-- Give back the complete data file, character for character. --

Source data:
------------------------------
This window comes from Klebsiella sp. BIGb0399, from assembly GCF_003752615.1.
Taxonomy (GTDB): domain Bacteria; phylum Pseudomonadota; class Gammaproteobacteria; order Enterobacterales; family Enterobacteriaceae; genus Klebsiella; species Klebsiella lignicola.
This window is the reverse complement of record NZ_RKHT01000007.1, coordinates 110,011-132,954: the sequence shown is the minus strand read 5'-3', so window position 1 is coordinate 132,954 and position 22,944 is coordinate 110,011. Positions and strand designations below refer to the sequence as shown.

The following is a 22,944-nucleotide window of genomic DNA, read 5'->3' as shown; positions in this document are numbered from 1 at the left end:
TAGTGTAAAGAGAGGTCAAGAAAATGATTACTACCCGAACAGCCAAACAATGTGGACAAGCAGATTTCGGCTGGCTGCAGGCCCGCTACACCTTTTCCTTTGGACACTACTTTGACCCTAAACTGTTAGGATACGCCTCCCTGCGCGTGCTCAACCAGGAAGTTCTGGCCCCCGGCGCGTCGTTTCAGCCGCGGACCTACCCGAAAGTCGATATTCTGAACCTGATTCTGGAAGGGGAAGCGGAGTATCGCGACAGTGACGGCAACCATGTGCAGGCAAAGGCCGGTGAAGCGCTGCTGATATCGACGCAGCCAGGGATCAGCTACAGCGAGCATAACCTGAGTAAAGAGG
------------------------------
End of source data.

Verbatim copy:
This window comes from Klebsiella sp. BIGb0399, from assembly GCF_003752615.1.
Taxonomy (GTDB): domain Bacteria; phylum Pseudomonadota; class Gammaproteobacteria; order Enterobacterales; family Enterobacteriaceae; genus Klebsiella; species Klebsiella lignicola.
This window is the reverse complement of record NZ_RKHT01000007.1, coordinates 110,011-132,954: the sequence shown is the minus strand read 5'-3', so window position 1 is coordinate 132,954 and position 22,944 is coordinate 110,011. Positions and strand designations below refer to the sequence as shown.

The following is a 22,944-nucleotide window of genomic DNA, read 5'->3' as shown; positions in this document are numbered from 1 at the left end:
TAGTGTAAAGAGAGGTCAAGAAAATGATTACTACCCGAACAGCCAAACAATGTGGACAAGCAGATTTCGGCTGGCTGCAGGCCCGCTACACCTTTTCCTTTGGACACTACTTTGACCCTAAACTGTTAGGATACGCCTCCCTGCGCGTGCTCAACCAGGAAGTTCTGGCCCCCGGCGCGTCGTTTCAGCCGCGGACCTACCCGAAAGTCGATATTCTGAACCTGATTCTGGAAGGGGAAGCGGAGTATCGCGACAGTGACGGCAACCATGTGCAGGCAAAGGCCGGTGAAGCGCTGCTGATATCGACGCAGCCAGGGATCAGCTACAGCGAGCATAACCTGAGTAAAGAGG